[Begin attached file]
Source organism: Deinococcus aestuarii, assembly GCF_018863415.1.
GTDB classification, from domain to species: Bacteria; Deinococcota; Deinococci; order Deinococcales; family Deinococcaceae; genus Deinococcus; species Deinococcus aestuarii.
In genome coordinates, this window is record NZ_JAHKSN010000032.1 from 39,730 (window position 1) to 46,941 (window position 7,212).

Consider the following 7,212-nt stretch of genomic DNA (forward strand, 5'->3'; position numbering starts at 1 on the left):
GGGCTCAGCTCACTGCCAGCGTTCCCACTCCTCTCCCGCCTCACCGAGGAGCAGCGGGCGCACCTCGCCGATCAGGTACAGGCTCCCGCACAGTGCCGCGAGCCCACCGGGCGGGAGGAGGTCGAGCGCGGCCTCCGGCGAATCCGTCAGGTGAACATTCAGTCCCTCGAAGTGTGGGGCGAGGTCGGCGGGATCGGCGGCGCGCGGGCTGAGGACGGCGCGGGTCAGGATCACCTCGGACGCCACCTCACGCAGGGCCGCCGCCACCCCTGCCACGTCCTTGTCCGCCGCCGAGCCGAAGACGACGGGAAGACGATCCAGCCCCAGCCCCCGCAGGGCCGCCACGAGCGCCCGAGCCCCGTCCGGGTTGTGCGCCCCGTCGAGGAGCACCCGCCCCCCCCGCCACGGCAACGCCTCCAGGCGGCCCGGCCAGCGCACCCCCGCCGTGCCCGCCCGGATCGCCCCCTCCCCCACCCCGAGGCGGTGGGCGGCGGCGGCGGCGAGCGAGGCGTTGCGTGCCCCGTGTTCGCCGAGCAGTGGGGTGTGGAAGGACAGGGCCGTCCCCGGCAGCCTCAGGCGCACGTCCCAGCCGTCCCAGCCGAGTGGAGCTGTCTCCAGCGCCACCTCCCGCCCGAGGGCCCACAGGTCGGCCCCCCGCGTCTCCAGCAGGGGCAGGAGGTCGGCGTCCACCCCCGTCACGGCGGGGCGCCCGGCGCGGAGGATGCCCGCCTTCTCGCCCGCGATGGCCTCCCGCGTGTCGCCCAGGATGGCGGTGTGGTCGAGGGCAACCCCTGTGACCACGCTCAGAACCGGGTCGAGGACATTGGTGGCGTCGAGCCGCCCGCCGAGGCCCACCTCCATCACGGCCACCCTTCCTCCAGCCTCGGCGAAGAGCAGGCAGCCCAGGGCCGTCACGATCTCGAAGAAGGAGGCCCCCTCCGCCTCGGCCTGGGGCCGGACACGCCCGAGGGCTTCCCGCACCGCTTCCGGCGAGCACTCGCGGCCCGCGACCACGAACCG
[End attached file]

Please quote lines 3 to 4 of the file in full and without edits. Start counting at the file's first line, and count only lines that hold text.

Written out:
In genome coordinates, this window is record NZ_JAHKSN010000032.1 from 39,730 (window position 1) to 46,941 (window position 7,212).

Consider the following 7,212-nt stretch of genomic DNA (forward strand, 5'->3'; position numbering starts at 1 on the left):